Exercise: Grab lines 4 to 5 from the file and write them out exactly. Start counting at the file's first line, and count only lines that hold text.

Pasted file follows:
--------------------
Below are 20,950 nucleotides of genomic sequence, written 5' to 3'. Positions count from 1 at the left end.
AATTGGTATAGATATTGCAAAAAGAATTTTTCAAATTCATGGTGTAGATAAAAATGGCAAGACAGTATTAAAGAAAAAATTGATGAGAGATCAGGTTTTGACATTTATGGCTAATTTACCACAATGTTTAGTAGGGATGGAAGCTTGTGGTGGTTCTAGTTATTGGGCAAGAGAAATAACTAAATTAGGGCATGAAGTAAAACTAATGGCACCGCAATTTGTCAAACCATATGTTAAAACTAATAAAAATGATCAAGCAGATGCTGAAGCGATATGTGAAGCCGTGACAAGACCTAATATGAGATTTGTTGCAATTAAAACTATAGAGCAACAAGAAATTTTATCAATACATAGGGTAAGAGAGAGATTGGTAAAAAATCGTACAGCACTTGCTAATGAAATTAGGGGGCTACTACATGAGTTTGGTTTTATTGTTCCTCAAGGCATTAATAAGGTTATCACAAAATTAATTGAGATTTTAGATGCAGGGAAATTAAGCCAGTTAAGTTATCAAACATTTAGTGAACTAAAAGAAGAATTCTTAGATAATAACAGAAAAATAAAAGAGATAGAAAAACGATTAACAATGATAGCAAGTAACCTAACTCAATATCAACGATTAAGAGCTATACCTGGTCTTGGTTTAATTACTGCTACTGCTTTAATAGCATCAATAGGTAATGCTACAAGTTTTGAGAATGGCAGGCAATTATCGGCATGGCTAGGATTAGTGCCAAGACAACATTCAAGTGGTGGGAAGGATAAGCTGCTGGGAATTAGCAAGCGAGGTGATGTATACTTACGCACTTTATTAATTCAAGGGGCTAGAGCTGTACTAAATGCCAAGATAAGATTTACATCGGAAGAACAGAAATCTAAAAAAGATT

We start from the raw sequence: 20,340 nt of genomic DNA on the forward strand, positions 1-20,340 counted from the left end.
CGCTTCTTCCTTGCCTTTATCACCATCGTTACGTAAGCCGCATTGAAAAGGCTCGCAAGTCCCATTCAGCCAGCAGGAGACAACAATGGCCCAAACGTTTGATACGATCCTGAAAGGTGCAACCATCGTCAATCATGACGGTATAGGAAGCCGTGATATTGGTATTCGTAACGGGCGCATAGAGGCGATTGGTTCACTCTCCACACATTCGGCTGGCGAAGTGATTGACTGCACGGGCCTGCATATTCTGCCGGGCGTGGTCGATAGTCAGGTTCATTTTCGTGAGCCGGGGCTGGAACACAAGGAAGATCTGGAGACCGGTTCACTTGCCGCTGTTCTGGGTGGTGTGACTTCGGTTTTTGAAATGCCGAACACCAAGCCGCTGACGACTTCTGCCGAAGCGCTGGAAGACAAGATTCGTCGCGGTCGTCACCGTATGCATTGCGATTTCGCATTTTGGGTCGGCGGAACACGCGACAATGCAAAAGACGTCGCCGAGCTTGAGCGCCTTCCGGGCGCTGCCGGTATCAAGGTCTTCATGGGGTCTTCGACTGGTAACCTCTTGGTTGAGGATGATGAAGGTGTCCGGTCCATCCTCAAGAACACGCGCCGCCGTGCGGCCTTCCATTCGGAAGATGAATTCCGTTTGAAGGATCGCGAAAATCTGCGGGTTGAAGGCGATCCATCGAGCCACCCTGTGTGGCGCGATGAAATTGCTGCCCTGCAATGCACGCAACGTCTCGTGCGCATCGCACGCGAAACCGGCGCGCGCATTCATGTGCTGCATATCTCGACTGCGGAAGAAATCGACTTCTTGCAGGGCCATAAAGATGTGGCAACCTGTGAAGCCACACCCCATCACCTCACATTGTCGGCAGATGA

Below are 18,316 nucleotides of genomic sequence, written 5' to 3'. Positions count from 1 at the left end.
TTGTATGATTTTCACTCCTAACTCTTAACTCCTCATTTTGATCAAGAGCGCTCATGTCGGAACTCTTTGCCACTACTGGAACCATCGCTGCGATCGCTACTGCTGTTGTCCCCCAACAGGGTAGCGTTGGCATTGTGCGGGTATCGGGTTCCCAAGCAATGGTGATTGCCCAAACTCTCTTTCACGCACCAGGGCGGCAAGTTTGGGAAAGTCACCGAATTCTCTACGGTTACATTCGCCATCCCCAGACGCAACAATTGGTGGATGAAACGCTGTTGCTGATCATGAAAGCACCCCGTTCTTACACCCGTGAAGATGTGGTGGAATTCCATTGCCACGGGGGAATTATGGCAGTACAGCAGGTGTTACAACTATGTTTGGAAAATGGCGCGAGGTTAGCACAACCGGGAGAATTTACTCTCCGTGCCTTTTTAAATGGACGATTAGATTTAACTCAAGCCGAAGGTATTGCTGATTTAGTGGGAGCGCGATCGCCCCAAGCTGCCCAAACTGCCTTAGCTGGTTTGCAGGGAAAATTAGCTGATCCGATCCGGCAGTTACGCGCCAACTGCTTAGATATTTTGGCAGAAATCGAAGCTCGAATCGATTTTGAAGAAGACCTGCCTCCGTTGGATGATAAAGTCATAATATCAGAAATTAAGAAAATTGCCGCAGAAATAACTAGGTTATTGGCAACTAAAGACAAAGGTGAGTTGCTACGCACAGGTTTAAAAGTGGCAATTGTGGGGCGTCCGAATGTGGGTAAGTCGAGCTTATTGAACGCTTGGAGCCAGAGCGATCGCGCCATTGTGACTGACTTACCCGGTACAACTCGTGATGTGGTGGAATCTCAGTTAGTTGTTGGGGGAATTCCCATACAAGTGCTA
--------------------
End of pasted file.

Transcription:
CGCTTCTTCCTTGCCTTTATCACCATCGTTACGTAAGCCGCATTGAAAAGGCTCGCAAGTCCCATTCAGCCAGCAGGAGACAACAATGGCCCAAACGTTTGATACGATCCTGAAAGGTGCAACCATCGTCAATCATGACGGTATAGGAAGCCGTGATATTGGTATTCGTAACGGGCGCATAGAGGCGATTGGTTCACTCTCCACACATTCGGCTGGCGAAGTGATTGACTGCACGGGCCTGCATATTCTGCCGGGCGTGGTCGATAGTCAGGTTCATTTTCGTGAGCCGGGGCTGGAACACAAGGAAGATCTGGAGACCGGTTCACTTGCCGCTGTTCTGGGTGGTGTGACTTCGGTTTTTGAAATGCCGAACACCAAGCCGCTGACGACTTCTGCCGAAGCGCTGGAAGACAAGATTCGTCGCGGTCGTCACCGTATGCATTGCGATTTCGCATTTTGGGTCGGCGGAACACGCGACAATGCAAAAGACGTCGCCGAGCTTGAGCGCCTTCCGGGCGCTGCCGGTATCAAGGTCTTCATGGGGTCTTCGACTGGTAACCTCTTGGTTGAGGATGATGAAGGTGTCCGGTCCATCCTCAAGAACACGCGCCGCCGTGCGGCCTTCCATTCGGAAGATGAATTCCGTTTGAAGGATCGCGAAAATCTGCGGGTTGAAGGCGATCCATCGAGCCACCCTGTGTGGCGCGATGAAATTGCTGCCCTGCAATGCACGCAACGTCTCGTGCGCATCGCACGCGAAACCGGCGCGCGCATTCATGTGCTGCATATCTCGACTGCGGAAGAAATCGACTTCTTGCAGGGCCATAAAGATGTGGCAACCTGTGAAGCCACACCCCATCACCTCACATTGTCGGCAGATGA

Below are 18,316 nucleotides of genomic sequence, written 5' to 3'. Positions count from 1 at the left end.